This week you can't miss "The Perks of Being a Wallflower," which was one of our favorites from 2012. If you need a little more madness, there's Lee Daniels's deep south fable "The Paperboy;" if you don't get hot from the steamy scenes with Nicole Kidman, you'll just sweat from looking at how sticky everyone looks in the humid Florida heat. Plus, we've got some great older titles, including the Sundance hit that was the "Beast of the Southern Wild" before Quvenzhané Wallis stepped foot in Park City.
One of the highlights from 2012, Stephen Chbosky's adaptation of his own book (which rarely works out well) stars Emma Watson and Ezra Miller as popular seniors who take an introverted freshman (Logan Lerman) under their wing and shows him a world he's never seen before.
Why Watch It: See why Ezra Miller should have gotten award consideration. No lie.
Granted, it's known for its scene where Nicole Kidman soothes Zac Efron's jellyfish sting with fresh pee, but Lee Daniels's Southern fried noir also includes some powerful performances by Kidman, Efron, John Cusack and Matthew McConaughey, who is a reporter investigating the case of a death row inmate (played with psychotic glee by Cusack).
Why Watch It: Not even counting the pee scene, you'll want to see McConaughey in an eye patch. This might be Cusack's best performance in years.
Following up his zany trip down the river with cult hit "The Catechism Cataclysm," writer/director Todd Rohal enters the woods again in this comedy about brotherly love and a Scouting trip gone awry. Patton Oswalt and Johnny Knoxville star as brothers.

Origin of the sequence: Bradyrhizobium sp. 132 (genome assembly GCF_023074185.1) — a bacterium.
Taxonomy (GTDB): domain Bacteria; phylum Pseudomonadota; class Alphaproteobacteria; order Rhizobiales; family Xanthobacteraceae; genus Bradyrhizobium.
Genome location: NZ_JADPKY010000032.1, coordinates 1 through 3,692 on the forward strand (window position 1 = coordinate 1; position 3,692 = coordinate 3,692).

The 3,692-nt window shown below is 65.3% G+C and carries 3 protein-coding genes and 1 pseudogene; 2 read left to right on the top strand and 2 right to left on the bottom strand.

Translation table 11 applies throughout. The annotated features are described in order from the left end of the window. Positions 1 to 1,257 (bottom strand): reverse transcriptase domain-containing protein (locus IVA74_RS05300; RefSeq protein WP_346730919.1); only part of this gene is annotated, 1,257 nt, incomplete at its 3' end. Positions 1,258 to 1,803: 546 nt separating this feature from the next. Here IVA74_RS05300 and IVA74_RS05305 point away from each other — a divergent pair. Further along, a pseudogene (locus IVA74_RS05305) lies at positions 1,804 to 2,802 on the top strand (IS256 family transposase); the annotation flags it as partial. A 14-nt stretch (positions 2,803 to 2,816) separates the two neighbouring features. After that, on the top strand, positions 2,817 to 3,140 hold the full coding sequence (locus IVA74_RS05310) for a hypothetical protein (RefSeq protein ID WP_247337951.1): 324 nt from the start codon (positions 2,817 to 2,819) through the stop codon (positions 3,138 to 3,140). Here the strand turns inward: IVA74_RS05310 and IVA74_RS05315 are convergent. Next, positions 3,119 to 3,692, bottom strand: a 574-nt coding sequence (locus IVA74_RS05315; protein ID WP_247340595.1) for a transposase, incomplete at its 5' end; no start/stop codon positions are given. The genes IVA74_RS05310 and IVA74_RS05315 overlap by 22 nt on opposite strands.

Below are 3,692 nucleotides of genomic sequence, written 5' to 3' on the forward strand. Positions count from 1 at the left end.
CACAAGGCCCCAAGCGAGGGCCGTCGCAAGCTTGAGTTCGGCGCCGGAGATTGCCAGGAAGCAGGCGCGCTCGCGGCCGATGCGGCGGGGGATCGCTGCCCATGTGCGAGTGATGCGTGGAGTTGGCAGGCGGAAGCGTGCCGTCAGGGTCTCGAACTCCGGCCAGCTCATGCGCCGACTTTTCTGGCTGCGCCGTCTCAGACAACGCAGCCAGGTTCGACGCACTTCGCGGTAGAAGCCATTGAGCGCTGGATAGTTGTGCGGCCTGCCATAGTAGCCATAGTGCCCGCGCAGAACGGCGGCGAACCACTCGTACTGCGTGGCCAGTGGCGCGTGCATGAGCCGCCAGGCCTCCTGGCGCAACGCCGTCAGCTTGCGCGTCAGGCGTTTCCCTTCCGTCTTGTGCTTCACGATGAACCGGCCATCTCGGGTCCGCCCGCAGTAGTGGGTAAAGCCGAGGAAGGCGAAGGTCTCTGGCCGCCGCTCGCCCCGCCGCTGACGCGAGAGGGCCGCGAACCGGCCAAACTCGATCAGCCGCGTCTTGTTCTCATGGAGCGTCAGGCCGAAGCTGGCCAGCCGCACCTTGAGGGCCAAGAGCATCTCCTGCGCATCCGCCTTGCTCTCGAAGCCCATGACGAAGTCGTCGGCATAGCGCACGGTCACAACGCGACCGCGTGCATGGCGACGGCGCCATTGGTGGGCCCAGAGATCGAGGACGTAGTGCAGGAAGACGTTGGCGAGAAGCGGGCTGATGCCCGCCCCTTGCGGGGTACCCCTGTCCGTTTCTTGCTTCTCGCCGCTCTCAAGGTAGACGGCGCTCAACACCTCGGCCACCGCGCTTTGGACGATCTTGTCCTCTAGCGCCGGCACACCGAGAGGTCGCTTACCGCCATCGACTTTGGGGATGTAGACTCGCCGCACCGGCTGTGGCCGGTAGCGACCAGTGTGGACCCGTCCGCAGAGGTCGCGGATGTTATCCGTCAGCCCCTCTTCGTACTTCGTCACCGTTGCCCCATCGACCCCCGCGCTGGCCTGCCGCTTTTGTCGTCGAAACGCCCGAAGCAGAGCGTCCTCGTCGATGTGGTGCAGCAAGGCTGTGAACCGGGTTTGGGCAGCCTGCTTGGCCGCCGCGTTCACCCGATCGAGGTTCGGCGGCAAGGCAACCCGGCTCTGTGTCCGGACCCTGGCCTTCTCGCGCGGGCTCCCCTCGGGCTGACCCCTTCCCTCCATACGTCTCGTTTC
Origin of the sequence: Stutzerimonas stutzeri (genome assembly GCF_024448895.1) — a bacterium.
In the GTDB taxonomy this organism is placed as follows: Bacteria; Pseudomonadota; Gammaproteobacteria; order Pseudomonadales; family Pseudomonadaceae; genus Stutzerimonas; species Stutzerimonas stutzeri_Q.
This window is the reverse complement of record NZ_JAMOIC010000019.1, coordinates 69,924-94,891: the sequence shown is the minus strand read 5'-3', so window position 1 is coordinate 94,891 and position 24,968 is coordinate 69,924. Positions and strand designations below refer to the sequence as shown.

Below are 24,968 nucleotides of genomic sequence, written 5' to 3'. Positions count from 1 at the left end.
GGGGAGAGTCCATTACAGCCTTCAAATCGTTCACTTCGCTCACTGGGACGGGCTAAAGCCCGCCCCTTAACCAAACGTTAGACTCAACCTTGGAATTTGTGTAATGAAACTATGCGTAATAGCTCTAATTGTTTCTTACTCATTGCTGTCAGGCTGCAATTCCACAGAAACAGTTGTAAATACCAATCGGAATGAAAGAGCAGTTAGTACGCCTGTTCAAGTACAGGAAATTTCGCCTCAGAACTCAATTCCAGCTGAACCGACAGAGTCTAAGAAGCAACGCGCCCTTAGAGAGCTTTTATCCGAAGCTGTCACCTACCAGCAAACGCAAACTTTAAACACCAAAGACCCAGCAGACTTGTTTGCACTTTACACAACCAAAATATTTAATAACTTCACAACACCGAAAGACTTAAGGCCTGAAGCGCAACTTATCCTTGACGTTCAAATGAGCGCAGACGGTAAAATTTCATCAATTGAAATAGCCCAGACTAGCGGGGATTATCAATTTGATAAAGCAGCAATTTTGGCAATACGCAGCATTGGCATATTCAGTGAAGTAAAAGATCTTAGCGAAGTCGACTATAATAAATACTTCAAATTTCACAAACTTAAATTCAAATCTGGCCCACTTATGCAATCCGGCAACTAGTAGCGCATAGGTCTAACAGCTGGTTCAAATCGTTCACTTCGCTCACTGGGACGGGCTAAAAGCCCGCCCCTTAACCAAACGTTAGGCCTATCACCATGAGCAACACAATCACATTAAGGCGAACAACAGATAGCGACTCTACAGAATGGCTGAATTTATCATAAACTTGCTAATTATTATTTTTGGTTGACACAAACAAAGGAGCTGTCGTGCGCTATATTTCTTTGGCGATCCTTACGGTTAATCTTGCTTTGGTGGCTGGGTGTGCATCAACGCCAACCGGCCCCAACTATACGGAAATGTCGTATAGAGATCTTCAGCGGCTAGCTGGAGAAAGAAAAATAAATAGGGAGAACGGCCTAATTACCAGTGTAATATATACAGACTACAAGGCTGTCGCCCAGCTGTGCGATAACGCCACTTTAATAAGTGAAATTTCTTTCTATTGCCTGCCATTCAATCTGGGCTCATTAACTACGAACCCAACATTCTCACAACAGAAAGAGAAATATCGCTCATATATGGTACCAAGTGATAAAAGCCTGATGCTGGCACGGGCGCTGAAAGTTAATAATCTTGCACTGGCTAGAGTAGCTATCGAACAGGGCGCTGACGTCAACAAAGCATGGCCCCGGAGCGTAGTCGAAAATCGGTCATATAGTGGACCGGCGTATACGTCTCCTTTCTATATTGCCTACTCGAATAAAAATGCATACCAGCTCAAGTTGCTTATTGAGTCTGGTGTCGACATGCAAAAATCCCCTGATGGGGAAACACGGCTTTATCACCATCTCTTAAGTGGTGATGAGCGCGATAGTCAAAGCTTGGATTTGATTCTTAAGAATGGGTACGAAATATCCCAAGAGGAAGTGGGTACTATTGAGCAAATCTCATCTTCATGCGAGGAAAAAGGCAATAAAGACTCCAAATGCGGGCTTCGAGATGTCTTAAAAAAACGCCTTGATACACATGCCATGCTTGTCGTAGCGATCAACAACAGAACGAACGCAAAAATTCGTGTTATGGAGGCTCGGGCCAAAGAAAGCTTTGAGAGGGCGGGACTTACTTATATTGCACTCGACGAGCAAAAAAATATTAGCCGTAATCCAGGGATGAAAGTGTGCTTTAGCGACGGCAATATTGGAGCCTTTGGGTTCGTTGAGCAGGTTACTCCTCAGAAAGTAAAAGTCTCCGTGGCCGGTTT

Why Watch It: With loads of cameos, you never know exactly where the comedy is going to go.
Mark Webber writes, directs and stars in this emotional drama about a young father and aspiring actor who tries to maneuver through life with an infant son.
Why Watch It: Webber's performance is a tour de force. The impressive cast includes Shannyn Sossamon, Michael Cera, Aubrey Plaza and Amanda Seyfried.
Available On: Cable On Demand [In Theaters March 1]
This highly stylized documentary follows the bizarre story of a Texas family who believes their son, who has missing for three years, has been found in Spain.
Why Watch It: With slick photography and a can't-believe-this-is-real story, you're in for a fun ride.
Alex Karpovsky ("Girls") and co-writer Tarik Lowe play best friends who try to deal with their own personal relationships while struggling to edit a mess of a film.
Why Watch It: Extremely witty dialogue that is in the vein of Albert Brooks.
Available On: Cable On Demand [In Theaters January 25]
OLDIES BUT GOODIES
At the peak of Steve Guttenberg's stardom in the late '80s, he starred in this touching story about a robot who, after being struck by lightening, gains sentience and escapes from the military base to learn more about human interaction. That's when Ally Sheedy comes along, who is the perfect love interest for not only the robot "Johnny Five" but Guttenberg as well. Then there's Fisher Stevens playing an Indian character, which we still can't figure out.
For many, this was the film that not only brought our attention to Paul Thomas Anderson but to the legitimate acting abilities of Mark Wahlberg. In it he plays Dirk Diggler, a John Holmes-like porn superstar who rises from obscurity and crashes even faster. With amazing camera work and detail through two decades, it was a harbinger of things Anderson was going to bring us for years to come.
With Sundance in full swing, it's a great time to watch for free one of the highest regarded films out of the festival in the last five years. Winner of Best Director (Lance Hammer) and Cinematography (Lol Crawley), this gripping drama set in the Mississippi delta was the "Beast of the Southern Wild" in 2008.
Available On: Hulu (free)